Scotland’s teenage school pupils are facing sexual harassment from employers and customers at their part-time jobs, say union officials.
The Scottish Trades Union Congress (STUC) says many pupils working in cafés and restaurants are reporting being told by their employer that sexual harassment from customers is “just part and parcel” of the work.
Sarah Wiktorski, campaigns and communications officer, said that the STUC’s Union into Schools project, which sends speakers into state and private schools, is uncovering issues which would otherwise remain largely unchallenged by the pupil workforce.
“These younger people don’t have the knowledge or confidence to challenge behaviour which is quite scary and upsetting. They know they are very replaceable, they are very aware of that.
“But with sexual harassment we’re not just talking about the issue, we tell them there are ways they can stop it. It can be actions such as getting together with colleagues and recording incidents. We are educating them that customers and bosses don’t have the legal right to treat them like that.”
Other issues uncovered include older pupils struggling with zero hours contracts, not knowing they are paid less than older people for doing the same job, not being aware they are entitled to breaks, bullying, and worrying about getting home safely late at night because they cannot afford a taxi.
Union representatives said the taxi issue struck a chord with many pupils who were concerned about their friends.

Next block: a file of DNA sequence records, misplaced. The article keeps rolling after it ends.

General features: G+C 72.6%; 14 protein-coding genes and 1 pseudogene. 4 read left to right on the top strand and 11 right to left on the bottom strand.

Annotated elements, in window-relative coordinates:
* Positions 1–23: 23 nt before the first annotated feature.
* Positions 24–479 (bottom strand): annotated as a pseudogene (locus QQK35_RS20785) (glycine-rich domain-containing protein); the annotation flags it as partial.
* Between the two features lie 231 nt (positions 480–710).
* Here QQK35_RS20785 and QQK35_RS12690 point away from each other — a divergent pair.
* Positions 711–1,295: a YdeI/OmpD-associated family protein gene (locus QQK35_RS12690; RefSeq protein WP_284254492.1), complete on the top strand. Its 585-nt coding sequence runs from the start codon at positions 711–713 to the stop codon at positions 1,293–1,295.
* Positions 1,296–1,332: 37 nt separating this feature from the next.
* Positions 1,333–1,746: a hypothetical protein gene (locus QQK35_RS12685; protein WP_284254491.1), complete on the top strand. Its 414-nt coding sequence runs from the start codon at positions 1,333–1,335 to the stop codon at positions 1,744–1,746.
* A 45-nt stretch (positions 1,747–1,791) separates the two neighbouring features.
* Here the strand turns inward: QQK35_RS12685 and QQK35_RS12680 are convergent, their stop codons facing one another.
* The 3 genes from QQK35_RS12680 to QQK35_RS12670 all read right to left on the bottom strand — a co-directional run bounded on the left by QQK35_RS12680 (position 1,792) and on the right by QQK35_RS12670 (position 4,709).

Ross Greer, Scottish Green MSP, and his party’s education spokesman, said pupils should learn about their rights at work and the role of unions through school PSE (personal and social education) lessons .
Terry Anderson, STUC union and community development officer, said school sessions also “upskilled” union reps who got first-hand testimony from youngsters in the gig economy.
“I’m 51 and I’ve never worked a zero hours contract when you don’t know when your next shift is and have to keep checking your phone at all hours. These pupils are dealing with things experienced trade unionists have never experienced. But there is a lot of work to do. I remember one girl asking ‘what have unions got to do with hairdressing?’ which was actually a very good question and provided a good starting-point for a discussion.”
The Scottish Government has provided funding support for the project since 2010, giving £23,500 last year with a similar level of funding likely this year.
A Scottish Government spokesman said: “As young people prepare for the world of work it is vital they are familiar with the rights and responsibilities associated with the workplace.
“The Unions into Schools project is a great resource helping young people develop the confidence and knowledge to ask questions and understand the importance of equal rights, while also making them aware of their responsibilities as employees and citizens.”